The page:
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A Firm Foundation: Contraception, Agency, and Women’s Economic Empowerment (New Security Beat)

July 10, 2018

By Kathleen Mogelgaard 

You are 20 years old. You live in a place where women get married young—when they are still girls, really—so you are already married. You gave birth to a happy baby girl about a year ago, and you have two older children, who are two and four.

You wake up early to nurse the baby, and soon the bigger kids want breakfast, too. Your mother-in-law is there to help prepare food, but your supply of wood is low so the fire doesn’t last long. You strap the baby to your back and head out to the forest to gather wood. An hour later you return with a hefty load, and you’re happy that you didn’t have to go very far today.

The older kids’ clothes are in desperate need of washing, so you’ll need to leave soon to refill the jerry can from the standpipe, which is about a mile away. But your baby is fussing—it’s time to nurse again—and you wonder if you can nurse her while you walk. Or maybe you can take just a few minutes to rest. You’ve been so tired lately, and you suspect that baby number four is on the way. As you sit down, your two-year-old starts wailing, and your four-year-old tugs your arm, “Mama, I’m still hungry”…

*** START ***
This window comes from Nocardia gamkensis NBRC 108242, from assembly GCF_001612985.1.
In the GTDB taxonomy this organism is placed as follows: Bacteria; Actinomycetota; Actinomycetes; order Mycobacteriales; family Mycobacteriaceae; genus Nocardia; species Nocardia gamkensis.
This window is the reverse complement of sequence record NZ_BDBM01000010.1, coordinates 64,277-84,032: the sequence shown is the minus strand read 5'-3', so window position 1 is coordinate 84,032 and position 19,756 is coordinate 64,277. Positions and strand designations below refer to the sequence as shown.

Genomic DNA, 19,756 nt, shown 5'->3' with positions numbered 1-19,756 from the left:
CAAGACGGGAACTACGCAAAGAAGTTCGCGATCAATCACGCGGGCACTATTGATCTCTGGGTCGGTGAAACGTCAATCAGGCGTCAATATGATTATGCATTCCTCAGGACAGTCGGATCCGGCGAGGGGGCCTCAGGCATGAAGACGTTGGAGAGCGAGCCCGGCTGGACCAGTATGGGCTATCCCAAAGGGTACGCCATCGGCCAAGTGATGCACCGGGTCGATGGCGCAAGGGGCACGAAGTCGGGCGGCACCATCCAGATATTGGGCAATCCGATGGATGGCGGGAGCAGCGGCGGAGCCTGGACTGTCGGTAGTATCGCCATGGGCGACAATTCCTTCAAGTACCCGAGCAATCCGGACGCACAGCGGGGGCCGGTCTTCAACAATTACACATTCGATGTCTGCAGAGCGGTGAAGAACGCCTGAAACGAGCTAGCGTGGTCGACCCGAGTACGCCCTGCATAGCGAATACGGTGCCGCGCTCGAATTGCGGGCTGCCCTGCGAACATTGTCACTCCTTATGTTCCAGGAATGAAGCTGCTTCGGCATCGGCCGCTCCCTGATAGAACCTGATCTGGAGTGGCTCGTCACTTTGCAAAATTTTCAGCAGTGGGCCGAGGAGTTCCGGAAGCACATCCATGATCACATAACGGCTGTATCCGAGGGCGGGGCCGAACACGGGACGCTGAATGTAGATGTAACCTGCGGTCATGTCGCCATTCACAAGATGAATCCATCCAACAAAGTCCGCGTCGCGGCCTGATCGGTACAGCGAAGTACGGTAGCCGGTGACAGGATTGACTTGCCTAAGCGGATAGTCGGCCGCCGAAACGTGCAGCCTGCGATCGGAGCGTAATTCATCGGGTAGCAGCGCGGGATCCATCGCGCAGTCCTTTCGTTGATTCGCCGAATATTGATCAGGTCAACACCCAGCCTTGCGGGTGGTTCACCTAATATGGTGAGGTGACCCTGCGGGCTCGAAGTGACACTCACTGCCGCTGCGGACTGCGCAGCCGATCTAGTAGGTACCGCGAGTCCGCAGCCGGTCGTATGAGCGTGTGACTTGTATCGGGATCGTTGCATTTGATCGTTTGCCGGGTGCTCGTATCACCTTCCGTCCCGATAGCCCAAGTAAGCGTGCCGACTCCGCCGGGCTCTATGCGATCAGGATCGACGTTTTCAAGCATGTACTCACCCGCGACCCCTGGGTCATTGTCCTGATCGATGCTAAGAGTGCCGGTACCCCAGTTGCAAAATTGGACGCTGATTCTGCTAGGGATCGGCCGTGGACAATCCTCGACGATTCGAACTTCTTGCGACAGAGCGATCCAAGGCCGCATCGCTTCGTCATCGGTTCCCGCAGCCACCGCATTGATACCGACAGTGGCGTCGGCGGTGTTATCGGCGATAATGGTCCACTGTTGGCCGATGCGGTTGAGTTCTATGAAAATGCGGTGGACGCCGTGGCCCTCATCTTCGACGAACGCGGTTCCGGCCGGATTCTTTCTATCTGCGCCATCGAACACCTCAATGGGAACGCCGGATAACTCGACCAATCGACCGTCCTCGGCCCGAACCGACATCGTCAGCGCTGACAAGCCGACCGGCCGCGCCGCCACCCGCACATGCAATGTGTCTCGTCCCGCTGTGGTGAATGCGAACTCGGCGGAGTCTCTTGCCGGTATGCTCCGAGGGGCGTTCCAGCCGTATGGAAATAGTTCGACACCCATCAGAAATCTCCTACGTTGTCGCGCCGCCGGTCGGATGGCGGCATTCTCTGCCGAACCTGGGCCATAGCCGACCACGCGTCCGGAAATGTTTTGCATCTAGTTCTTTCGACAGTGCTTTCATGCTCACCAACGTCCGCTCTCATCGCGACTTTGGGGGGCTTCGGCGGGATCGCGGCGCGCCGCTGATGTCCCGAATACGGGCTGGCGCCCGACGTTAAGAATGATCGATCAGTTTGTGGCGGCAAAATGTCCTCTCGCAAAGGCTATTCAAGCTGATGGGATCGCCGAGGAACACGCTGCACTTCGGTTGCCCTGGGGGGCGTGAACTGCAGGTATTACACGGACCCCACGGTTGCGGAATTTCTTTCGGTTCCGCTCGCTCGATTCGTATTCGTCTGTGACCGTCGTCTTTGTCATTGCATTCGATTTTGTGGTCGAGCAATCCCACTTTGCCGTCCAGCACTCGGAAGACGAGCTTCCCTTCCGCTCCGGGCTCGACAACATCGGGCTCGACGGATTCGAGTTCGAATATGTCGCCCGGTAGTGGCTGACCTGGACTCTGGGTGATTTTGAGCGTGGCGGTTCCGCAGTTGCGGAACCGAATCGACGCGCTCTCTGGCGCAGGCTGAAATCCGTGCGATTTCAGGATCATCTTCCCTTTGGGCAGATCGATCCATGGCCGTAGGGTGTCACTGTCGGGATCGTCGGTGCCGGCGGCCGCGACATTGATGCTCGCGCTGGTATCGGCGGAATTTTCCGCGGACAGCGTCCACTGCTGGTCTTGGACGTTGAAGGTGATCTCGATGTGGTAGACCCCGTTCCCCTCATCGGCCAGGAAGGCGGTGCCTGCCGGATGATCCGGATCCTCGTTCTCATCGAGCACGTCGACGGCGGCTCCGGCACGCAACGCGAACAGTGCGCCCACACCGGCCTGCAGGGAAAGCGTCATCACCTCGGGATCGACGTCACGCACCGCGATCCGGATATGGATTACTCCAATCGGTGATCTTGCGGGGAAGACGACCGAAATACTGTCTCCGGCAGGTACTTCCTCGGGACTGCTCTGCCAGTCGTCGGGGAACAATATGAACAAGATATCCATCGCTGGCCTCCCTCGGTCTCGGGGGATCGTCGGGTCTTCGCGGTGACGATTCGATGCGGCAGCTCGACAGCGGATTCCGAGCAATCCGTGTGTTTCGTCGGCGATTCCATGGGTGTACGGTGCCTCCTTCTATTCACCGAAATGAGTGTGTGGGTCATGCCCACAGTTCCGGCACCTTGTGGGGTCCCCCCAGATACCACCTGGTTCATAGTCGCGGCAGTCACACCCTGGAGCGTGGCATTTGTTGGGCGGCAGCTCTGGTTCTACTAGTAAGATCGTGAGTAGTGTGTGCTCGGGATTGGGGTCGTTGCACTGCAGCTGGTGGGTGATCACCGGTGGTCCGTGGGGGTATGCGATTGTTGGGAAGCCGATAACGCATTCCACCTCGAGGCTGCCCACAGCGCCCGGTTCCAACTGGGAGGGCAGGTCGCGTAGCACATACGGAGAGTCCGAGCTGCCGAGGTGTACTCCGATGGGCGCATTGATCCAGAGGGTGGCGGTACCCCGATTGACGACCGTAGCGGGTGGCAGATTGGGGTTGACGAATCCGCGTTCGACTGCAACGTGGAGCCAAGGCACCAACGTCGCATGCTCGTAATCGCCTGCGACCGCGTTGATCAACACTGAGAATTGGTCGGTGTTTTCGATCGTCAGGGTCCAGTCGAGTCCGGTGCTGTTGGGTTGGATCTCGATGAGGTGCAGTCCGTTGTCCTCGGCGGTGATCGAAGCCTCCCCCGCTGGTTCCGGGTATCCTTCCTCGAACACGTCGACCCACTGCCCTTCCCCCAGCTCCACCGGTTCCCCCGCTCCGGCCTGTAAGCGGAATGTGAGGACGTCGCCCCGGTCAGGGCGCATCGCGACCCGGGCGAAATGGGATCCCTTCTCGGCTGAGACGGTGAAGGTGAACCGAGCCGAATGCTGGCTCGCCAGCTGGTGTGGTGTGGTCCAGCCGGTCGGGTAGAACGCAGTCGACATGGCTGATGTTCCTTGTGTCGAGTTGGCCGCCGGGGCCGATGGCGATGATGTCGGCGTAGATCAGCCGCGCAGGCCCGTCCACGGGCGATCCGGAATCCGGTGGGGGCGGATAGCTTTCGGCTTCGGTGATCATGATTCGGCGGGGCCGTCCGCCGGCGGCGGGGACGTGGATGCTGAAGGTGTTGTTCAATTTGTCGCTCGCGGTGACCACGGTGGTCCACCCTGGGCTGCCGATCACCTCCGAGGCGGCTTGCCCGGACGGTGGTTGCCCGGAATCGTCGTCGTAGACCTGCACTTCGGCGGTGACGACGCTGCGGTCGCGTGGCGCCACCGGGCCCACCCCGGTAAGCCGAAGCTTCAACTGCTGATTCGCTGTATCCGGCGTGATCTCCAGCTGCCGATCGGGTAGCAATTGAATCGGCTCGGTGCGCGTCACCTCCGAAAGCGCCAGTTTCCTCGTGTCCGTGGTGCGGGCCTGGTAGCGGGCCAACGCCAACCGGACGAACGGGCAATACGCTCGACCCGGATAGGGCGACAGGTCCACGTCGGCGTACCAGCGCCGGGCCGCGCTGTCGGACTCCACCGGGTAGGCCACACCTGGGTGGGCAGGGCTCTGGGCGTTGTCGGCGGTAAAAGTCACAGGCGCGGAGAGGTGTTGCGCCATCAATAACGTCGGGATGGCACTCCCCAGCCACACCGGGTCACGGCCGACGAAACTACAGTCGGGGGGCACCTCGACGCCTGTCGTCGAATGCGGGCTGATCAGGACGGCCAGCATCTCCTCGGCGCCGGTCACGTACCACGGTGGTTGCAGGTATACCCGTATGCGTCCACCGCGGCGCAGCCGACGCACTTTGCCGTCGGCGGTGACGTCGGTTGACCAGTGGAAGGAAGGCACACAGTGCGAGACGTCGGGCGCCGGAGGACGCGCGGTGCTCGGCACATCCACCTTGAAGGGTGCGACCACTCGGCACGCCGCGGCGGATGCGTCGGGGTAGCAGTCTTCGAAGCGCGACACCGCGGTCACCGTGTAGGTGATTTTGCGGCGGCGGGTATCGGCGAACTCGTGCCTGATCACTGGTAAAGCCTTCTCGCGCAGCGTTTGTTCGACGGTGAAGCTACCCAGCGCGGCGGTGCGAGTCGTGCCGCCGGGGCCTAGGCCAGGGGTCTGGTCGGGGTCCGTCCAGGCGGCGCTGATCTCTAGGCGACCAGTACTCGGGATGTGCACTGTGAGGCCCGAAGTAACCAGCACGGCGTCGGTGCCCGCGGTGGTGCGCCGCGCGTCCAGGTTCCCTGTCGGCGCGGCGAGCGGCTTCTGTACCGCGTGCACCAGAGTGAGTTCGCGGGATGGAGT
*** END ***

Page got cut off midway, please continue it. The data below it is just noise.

If this were you, you might feel bewildered if I asked whether you were “economically empowered.” This woman’s days are strongly dictated by the needs of her family. She may not feel that she has the power to make her own choices about money or livelihoods—or about much of anything. But what if she did have that power? What would that change—for her, and for the world? 


Women’s agency is woven throughout these findings. Nancy Birdsall at the Center for Global Development describes a “reproductive ecosystem”—that is, a combination of social norms, economic realities, laws and customs, and access to contraception—that affects girls’ and women’s agency. We need to study this ecosystem further and quantify its contributions to women’s economic empowerment. 

Read the full article here.

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Photo of Nancy Birdsall
Senior Fellow, President Emeritus